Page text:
TLS logging improvements in OTP 22

October 05, 2018 · by Péter Dimitrov .

Erlang/OTP 22 will be an important release for the ssl application. We are working on several new features and improvements such as support for TLS 1.3, some of those are already on the master branch. This blog post presents the new ssl debug logging built on the new logger API.

Usage

As the ssl application undergoes a lot of changes the release of the new logger API presented the opportunity to level up its debug logging capabilities to be on par with OpenSSL.

We have introduced a new option log_level that specifies the log level for the ssl application. It can take the following values (ordered by increasing verbosity level): emergency, alert, critical, error, warning, notice, info and debug. At verbosity level notice and above error reports are displayed in TLS. The level debug triggers verbose logging of TLS protocol messages in a similar style as in OpenSSL.

The verbose debug logging can be turned on by two simple steps: the log_level shall be set to debug and the logger shall be configured to enable debug logging for the ssl application. The following code snippet is a sample module with a simple TLS server and client:

-module(ssltest).

-compile(export_all).

-define(PORT, 11000).

server() ->
    application:load(ssl),
    logger:set_application_level(ssl, debug),
    {ok, _} = application:ensure_all_started(ssl),
    Port = ?PORT,
    LOpts = [{certfile, "server.pem"},
             {keyfile, "server.key"},
             {versions, ['tlsv1.2']},
             {log_level, debug}
            ],
    {ok, LSock} = ssl:listen(Port, LOpts),
    {ok, CSock} = ssl:transport_accept(LSock),
    {ok, _} = ssl:handshake(CSock).

client() ->
    application:load(ssl),
    logger:set_application_level(ssl, debug),
    {ok, _} = application:ensure_all_started(ssl),
    Port = ?PORT,
    COpts = [{verify, verify_peer},
             {cacertfile, "ca.pem"},
             {versions, ['tlsv1.2']},
             {log_level, debug}
            ],
    {ok, Sock} = ssl:connect("localhost", Port, COpts).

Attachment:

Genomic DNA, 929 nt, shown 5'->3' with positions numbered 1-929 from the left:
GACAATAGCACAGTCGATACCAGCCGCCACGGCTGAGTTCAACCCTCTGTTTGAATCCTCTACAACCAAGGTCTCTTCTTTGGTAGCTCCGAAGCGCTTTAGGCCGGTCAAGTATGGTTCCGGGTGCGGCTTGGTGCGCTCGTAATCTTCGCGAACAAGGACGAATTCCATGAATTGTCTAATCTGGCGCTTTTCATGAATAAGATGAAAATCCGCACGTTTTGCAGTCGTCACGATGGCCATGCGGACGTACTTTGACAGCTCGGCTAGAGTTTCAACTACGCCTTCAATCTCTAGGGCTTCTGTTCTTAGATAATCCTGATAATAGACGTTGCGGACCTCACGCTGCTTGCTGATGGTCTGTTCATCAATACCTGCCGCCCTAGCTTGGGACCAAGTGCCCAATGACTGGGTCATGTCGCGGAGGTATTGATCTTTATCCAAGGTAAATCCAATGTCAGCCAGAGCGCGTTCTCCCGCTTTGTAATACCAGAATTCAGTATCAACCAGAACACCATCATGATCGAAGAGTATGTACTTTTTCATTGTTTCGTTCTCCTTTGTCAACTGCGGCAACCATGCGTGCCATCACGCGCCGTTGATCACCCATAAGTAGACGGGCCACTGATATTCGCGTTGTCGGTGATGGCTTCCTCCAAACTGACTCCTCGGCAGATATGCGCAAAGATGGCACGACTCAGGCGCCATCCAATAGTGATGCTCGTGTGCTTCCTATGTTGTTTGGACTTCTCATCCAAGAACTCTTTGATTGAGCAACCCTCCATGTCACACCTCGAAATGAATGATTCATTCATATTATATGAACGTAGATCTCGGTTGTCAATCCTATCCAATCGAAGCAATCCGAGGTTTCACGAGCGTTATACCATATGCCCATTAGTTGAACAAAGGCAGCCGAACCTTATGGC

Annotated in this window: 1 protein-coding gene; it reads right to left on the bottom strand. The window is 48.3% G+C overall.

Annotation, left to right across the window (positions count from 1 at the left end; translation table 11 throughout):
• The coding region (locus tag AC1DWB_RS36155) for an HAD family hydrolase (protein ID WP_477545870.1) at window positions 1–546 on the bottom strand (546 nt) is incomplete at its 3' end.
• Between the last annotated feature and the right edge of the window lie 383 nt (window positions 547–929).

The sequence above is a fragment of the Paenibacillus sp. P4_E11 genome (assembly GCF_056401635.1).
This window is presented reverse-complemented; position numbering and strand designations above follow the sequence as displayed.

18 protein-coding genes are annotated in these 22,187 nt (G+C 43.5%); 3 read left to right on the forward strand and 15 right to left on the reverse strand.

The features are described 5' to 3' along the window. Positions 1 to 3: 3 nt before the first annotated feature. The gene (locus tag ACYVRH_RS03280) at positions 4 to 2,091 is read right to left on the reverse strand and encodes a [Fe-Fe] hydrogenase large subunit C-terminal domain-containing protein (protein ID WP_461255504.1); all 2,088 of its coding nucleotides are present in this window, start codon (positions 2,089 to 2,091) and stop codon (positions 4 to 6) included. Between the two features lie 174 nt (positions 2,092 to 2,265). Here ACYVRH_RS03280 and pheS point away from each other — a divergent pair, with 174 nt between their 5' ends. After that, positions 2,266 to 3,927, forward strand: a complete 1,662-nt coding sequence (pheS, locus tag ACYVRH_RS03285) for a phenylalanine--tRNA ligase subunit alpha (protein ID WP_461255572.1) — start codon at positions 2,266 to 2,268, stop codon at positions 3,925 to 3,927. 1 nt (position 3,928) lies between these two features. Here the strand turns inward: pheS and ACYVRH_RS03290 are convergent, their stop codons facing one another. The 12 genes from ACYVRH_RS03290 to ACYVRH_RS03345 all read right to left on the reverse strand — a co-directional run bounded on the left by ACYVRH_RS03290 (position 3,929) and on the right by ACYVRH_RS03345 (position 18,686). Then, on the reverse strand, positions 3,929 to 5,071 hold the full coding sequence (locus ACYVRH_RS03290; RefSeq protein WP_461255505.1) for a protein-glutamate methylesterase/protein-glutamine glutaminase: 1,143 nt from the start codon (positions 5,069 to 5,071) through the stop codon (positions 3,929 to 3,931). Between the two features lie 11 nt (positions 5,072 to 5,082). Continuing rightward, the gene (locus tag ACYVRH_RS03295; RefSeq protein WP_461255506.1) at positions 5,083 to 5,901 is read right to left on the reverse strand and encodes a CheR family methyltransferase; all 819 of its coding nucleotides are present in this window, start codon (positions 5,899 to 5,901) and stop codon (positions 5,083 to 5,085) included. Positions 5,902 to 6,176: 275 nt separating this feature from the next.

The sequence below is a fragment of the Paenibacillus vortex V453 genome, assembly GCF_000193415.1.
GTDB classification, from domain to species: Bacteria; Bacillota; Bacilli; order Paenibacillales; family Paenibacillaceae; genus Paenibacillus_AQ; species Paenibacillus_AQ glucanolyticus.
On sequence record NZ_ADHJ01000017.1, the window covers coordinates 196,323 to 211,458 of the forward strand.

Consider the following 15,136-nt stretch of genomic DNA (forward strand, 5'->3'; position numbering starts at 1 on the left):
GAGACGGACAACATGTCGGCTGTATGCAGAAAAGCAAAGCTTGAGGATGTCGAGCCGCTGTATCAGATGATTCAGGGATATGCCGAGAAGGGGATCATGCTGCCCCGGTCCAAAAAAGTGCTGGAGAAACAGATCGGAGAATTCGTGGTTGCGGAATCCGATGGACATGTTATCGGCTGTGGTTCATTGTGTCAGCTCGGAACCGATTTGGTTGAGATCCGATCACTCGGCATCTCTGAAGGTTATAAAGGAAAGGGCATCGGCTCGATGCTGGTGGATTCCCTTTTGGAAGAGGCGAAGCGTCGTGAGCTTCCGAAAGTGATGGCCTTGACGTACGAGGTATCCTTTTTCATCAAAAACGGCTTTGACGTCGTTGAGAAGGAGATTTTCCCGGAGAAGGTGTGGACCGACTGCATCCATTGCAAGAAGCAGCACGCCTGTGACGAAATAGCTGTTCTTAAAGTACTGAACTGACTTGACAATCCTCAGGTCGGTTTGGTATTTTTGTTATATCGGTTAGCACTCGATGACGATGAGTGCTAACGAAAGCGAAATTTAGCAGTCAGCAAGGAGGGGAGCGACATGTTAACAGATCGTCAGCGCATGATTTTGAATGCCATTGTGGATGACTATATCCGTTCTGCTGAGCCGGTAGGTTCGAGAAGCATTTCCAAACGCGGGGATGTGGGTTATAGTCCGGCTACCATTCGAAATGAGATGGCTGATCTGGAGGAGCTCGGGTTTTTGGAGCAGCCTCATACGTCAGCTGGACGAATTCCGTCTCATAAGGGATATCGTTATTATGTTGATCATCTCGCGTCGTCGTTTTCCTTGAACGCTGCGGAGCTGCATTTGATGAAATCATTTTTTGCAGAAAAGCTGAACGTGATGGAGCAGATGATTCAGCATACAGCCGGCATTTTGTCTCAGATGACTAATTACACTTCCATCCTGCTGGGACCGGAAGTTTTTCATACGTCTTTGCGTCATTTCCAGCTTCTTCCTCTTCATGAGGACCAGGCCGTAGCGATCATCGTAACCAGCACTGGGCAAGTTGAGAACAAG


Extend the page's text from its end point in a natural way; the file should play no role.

Starting the server and client in their respective erlang shells produces the following verbose logging of TLS protocol messages:

1> ssltest:server().
reading (238 bytes) TLS 1.2 Record Protocol, handshake
0000 - 16 03 03 00 e9 01 00 00  e5 03 03 5b ab 42 7a ee    ...........[.Bz.
0010 - 91 23 df 70 30 fb 41 b9  c5 14 79 d7 02 48 74 c9    .#.p0.A...y..Ht.
0020 - b9 a9 8f e0 e9 04 1a f9  a8 21 49 00 00 4a 00 ff    .........!I..J..
0030 - c0 2c c0 30 c0 24 c0 28  c0 2e c0 32 c0 26 c0 2a    .,.0.$.(...2.&.*
0040 - 00 9f 00 a3 00 6b 00 6a  c0 2b c0 2f c0 23 c0 27    .....k.j.+./.#.'
0050 - c0 2d c0 31 c0 25 c0 29  00 9e 00 a2 00 67 00 40    .-.1.%.).....g.@
0060 - c0 0a c0 14 00 39 00 38  c0 05 c0 0f c0 09 c0 13    .....9.8........
0070 - 00 33 00 32 c0 04 c0 0e  01 00 00 72 00 00 00 0e    .3.2.......r....
0080 - 00 0c 00 00 09 6c 6f 63  61 6c 68 6f 73 74 00 0a    .....localhost..
0090 - 00 3a 00 38 00 0e 00 0d  00 19 00 1c 00 0b 00 0c    .:.8............
00a0 - 00 1b 00 18 00 09 00 0a  00 1a 00 16 00 17 00 08    ................
00b0 - 00 06 00 07 00 14 00 15  00 04 00 05 00 12 00 13    ................
00c0 - 00 01 00 02 00 03 00 0f  00 10 00 11 00 0b 00 02    ................
00d0 - 01 00 00 0d 00 18 00 16  06 03 06 01 05 03 05 01    ................
00e0 - 04 03 04 01 03 03 03 01  02 03 02 01 02 02          ..............
<<< TLS 1.2 Handshake, ClientHello
[{client_version,{3,3}},
 {random,
     <<91,171,66,122,238,145,35,223,112,48,251,65,185,197,20,121,215,2,72,116,
       201,185,169,143,224,233,4,26,249,168,33,73>>},
 {session_id,<<>>},
 {cipher_suites,
     [<<0,255>>,
      <<"À,">>,<<"À0">>,<<"À$">>,<<"À(">>,<<"À.">>,<<"À2">>,<<"À&">>,<<"À*">>,
      <<0,159>>,
      <<0,163>>,
      <<0,107>>,
      <<0,106>>,
      <<"À+">>,<<"À/">>,<<"À#">>,<<"À'">>,<<"À-">>,<<"À1">>,<<"À%">>,<<"À)">>,
      <<0,158>>,
      <<0,162>>,
      <<0,103>>,
      <<0,64>>,
      <<"À\n">>,
      <<192,20>>,
      <<0,57>>,
      <<0,56>>,
      <<192,5>>,
      <<192,15>>,
      <<"À\t">>,
      <<192,19>>,
      <<0,51>>,
      <<0,50>>,
      <<192,4>>,
      <<192,14>>]},
 {compression_methods,[0]},
...
[Truncated for brevity]

This is not the final format as there are many ways to further improve the representation of the handshake protocol messages such as converting the cipher suites to a human-readable erlang representation.

As a comparison this is the debug output from an OpenSSL server when the same erlang client connects to it:

$ /usr/bin/openssl s_server -accept 11000 -tls1_2 -cert server.pem -key server.key -msg -debug
Using default temp DH parameters
ACCEPT
read from 0x16f0040 [0x16f56b3] (5 bytes => 5 (0x5))